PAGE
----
These days, it seems we can't go very long living in bliss without hearing about another cyber-attack with some catchy nickname to gain our attention. Just last month, Krebs on Security blogged about yet another facet of this hot mess industry problem that most of us were not aware of before this post. And, with good reason.
An unnamed-software vendor that provides tools for Windows administrators, had the server hosting its software compromised. Hackers then used the compromised site to attack customers of this vendor. Shamefully, the vendor only posted a note on its website, and did not proactively inform its customers. Its poor disclosure was, of course, criticised, given the exposure of large organisations to this supply-chain attack – dubbed, drum roll please…Kingslayer.
RSA calls these types of intrusions supply-chain attacks, because one compromise vector is used for multiple targets. It is not difficult to see from the customer lists why an attacker might crave the idea of hacking an entire suite of software designed for corporate system administrators.
As Kent Backman and Kevin Stear wrote in RSA's recent report, “Supply-chain exploitation attacks, by their very nature, are stealthy and have the potential to provide the attacker access to their targets for a much longer period than malware delivered by other common means, by evading traditional network analysis and detection tools. Software supply-chain attacks offer considerable ‘bang for the buck' against otherwise hardened targets. In the case of Kingslayer, this especially rings true because the specific system-administrator-related systems most likely to be infected offer the ideal beachhead and operational staging environment for system exploitation of a large enterprise.”
Dysfunctional software supply chain
This is yet another example of how the dysfunctional software supply chain continues to endanger enterprises. Organisations absolutely need to obtain proper alerts associated with the security of the applications they have installed. Thankfully, there is an answer. Software Vulnerability Management (SVM) helps enterprises combat these hackers head on, enabling companies to not only have access to accurate vulnerability alerts and patches that are available – but those that affect their environment – without having to rely on vendors' alerts and notifications or proactively go out to all their vendors' sites to – hopefully – find them.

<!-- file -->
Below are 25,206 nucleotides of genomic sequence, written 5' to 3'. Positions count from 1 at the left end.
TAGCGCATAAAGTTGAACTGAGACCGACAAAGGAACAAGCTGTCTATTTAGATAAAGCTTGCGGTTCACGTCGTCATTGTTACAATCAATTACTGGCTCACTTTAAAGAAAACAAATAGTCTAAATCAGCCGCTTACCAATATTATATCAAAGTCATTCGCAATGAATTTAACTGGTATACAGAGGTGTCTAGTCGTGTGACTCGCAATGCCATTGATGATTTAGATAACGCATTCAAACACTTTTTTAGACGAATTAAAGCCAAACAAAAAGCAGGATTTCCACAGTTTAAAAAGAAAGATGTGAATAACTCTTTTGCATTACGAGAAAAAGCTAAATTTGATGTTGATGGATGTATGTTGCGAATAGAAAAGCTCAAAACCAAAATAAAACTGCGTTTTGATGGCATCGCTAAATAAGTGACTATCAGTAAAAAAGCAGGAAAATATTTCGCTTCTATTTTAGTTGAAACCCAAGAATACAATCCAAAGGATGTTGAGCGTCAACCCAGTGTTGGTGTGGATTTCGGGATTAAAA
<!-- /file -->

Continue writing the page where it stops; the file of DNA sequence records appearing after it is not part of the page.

Businesses rightly fear exposing customers to internet criminals without a way to fix the problem. Indeed, the reputational damage and loss of trust resulting from these break-ins cuts far deeper than the cost of repairing the damage. According to PwC's 2016 Global Economic Crime Survey, executives considered reputational damage the most devastating impact of cyber-breach, followed closely by legal, investment and enforcement costs.
The cost is massive for enterprises when a hacker is successful in gaining entry. An organisation's first line of defence to minimise cyber-criminal threats should be to shrink the attack surface by decreasing the number of vulnerabilities on its devices. Taking this preventative measure will considerably lower the likelihood that a hacker can do any real harm.
Software vulnerability management
This is why Software Vulnerability Management is so important – it is preventative. Most successful cyber-attacks use known vulnerabilities to gain access or escalate privileges inside corporate IT infrastructures. Once hackers have successfully exploited a vulnerability, they have a base to roll out their attack – moving around systems, gathering information and deploying malware (an umbrella term referring to a variety of hostile or intrusive software including computer viruses, worms, Trojan horses, ransomware, spyware, adware, scareware and other malicious programs) to steal or terminate business-critical information or cause disruption.
The problem created by vulnerabilities is more broad-based than most enterprises realise. Vulnerability Review 2017 presents global data on the prevalence of vulnerabilities and the availability of patches. In 2016 alone, 17,147 vulnerabilities were recorded in 2,136 products from 246 vendors. These findings illustrate the challenge faced daily by security and IT operations teams trying to protect their enterprises against security breaches.
The good news is that 81 percent of vulnerabilities in all products had patches available on the day of disclosure. This means that by implementing a proper Software Vulnerability Management strategy, enterprises can significantly minimise their attack surface, and the likelihood of a successful breach.
Time to face facts
We simply can't ignore that as software gets smarter, so the criminals' options increase. Technology is only going to continue to advance, but as we have seen, innovation almost always comes with inherent risks. Enterprises need to take reasonable precautions to help ensure their software does not become easy prey for criminals.
Contributed by Vincent Smyth, senior vice president EMEA, Flexera Software
*Note: The views expressed in this blog are those of the author and do not necessarily reflect the views of SC Media or Haymarket Media.